Ethical issues on the end of the eviction ban – and are landlords or tenants the losers?

Worried man facing eviction

With the eviction ban coming to an end (more or less) many tenants will be desperately worried and concerned about their home.

Many have a reduced income through no fault of their own and tenants organisations and others are saying that it is wrong that they should lose their home because of this.

There is also a problem for society if large numbers of hapless tenants are evicted – as no-one wants more homeless people particularly if they are forced to live on the streets.

Tenants organisations are calling for the eviction ban to remain. But is this the right answer to the problem?

Here are five points for discussion. Let me have your comments in the comments section below:

1 Government is effectively expecting landlords to bear the loss

The governments ‘policy’ for dealing with the issue of tenants being unable to afford their rent has largely been to prevent landlords from evicting them.

This means effectively that private citizens (most landlords own just one or two properties) are being expected to house tenants for free for an indefinite period of time.

Is this right?

Many landlords HAVE stepped up to the plate and offered tenants low or even rent free periods. However you cannot expect them to do this forever. A year is a long time.

2 Landlords still have to pay THEIR expenses

Although landlords with mortgages have been able to claim a payment holiday, this is only delaying payment.

Plus mortgages are only one payment landlords have to make. They also have other expenses including insurance, the cost of any repair work needed, gas and electricity safety inspections and the like.

These obligations do not stop just because the landlord is getting no income.

Larger portfolio landlords may be able to absorb the loss but smaller, for example, pensioner landlords who rely on the rent for their own income face huge difficulties if their tenants stop paying.

3 Most landlords would prefer not to evict

Most landlords are almost as reluctant to engage in court proceedings as their tenants are to be evicted. They are only driven to it by economic necessity.

If the only issue is rent arrears, most landlords would far rather allow tenants to stay.  So long as they received their rent.

So if grants and loans were provided to tenants, the looming eviction crisis would largely disappear.

4 The Tories always prioritise home-ownership over renting

Tories seem to be obsessed with home ownership.

For the Tories home-owners = conservative voters and ever since the Thatcher era, their main objective has always been to get more and more people owning their own home.  Rather than sort out the problems with the rental sector.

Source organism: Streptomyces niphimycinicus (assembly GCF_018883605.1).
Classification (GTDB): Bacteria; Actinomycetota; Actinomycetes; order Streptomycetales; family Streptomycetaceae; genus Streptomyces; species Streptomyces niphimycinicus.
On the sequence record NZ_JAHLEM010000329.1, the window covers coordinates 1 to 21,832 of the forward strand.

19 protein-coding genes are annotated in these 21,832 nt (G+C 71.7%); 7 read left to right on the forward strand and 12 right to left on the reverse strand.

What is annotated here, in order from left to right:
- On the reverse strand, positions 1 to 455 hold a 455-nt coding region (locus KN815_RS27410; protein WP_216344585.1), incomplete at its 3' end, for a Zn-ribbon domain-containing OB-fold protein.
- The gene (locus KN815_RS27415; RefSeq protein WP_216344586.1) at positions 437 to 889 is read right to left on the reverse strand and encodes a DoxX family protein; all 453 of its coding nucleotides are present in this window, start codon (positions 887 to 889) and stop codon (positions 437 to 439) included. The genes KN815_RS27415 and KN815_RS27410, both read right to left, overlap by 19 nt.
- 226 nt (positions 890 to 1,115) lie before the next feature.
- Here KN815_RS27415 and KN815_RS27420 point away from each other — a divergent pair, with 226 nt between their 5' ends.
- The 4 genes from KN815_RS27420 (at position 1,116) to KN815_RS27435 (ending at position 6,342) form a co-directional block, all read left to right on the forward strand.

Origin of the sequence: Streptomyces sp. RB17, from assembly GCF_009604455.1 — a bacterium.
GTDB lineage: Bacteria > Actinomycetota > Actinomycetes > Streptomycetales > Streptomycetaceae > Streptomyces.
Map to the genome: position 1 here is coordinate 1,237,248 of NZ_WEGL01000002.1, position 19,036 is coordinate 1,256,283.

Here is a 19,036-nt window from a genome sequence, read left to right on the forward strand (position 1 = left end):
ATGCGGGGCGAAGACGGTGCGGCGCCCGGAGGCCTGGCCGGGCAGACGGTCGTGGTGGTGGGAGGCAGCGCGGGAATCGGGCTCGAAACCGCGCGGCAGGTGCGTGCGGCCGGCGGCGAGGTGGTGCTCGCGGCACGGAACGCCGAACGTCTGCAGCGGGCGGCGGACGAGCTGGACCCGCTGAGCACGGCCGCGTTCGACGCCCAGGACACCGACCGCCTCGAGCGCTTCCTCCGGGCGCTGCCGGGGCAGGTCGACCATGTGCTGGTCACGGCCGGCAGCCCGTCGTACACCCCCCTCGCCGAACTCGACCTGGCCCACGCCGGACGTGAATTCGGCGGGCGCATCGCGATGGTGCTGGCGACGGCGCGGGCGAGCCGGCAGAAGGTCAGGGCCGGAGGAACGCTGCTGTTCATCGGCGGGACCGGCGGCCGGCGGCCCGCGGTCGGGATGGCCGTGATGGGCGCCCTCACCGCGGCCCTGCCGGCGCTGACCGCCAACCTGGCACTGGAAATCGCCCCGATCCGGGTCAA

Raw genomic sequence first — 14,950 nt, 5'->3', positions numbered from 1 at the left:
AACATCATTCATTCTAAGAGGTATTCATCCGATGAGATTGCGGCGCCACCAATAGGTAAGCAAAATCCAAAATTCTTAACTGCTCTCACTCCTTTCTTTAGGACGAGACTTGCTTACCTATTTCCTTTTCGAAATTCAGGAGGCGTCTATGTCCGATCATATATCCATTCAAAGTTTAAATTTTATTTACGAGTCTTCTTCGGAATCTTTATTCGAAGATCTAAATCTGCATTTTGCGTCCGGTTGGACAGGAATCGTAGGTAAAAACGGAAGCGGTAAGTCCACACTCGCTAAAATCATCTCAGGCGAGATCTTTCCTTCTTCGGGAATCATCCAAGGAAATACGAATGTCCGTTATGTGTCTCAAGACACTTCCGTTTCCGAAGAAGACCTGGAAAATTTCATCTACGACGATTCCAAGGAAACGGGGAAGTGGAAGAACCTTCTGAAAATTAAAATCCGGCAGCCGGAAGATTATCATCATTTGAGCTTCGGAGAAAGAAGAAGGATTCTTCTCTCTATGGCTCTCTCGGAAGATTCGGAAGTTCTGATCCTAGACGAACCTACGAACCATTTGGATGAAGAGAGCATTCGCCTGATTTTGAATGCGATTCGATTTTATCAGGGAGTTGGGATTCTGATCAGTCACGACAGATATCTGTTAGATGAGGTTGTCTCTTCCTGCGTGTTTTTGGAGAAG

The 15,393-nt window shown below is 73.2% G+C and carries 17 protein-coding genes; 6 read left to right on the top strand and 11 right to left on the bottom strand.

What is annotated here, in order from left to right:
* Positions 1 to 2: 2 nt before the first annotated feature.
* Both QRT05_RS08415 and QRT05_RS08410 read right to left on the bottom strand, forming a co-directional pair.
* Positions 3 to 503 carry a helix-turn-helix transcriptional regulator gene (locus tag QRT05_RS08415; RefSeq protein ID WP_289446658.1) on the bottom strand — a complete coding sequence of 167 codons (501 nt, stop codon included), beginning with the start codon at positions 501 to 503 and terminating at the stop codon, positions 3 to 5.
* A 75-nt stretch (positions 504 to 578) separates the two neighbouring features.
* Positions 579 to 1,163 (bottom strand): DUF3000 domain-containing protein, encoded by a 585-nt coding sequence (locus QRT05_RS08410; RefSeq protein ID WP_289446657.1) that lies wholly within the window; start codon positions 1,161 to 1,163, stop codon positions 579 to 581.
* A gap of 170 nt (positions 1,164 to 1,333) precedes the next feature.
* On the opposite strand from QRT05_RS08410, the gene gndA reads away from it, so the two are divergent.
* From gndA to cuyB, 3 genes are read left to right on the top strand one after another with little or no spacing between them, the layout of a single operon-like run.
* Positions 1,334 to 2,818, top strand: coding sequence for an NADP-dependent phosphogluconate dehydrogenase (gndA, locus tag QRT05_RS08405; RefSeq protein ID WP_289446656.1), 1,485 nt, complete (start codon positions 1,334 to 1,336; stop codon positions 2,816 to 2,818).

Listen carefully to Tory politicians when they speak about the housing crisis – they will almost always talk about (or at least mention) schemes to encourage home-ownership.

But this is a fantasy just now. House prices are far too high to allow most people in ‘ordinary’ jobs to be able to buy their own home.

However, there is nothing wrong with renting. In this country, it tends to be viewed as ‘second best’, even shameful.

The government needs to realise that renting a property is a perfectly valid and reasonable thing to do and give renters some respect. Rather than obsess about how they can turn them into property owners.

I think this may be why the rights of both tenants and landlords have not been supported and respected as they should have been.

It is also why Council housing (which was probably the best solution we ever had for housing people unable to afford their own home) is not encouraged as it should be and is still, shamefully, being sold off.

5 If landlords are not supported we are storing up big housing issues for the future

At the moment most landlords have to put up with things. However, once they have got their property back, they don’t have to carry on being landlords.

But we need landlords.

Most people are not in a position to buy. So we need more, not less rented properties. And we also need new properties, ideally built to zero carbon standards, maybe using new modular building methods.

However if landlords are not supported and their rights respected, builders and investors will not be willing to build the new properties or invest in the private rented sector.

And existing landlords will sell up and exit from the sector.

And finally

I think the government needs to think really carefully about its attitude towards the private rented sector and do more to support the many tenants who find themselves unable to afford their rent through no fault of their own.

Rather than put the whole burden of supporting tenants onto their landlords.  Who will then, inevitably, have no alternative but to evict them once they are allowed, causing huge problems for society.

Long term, it must accept that the private rented sector is here to stay, and do more to support the rights of both the landlords and the tenants who live in it.

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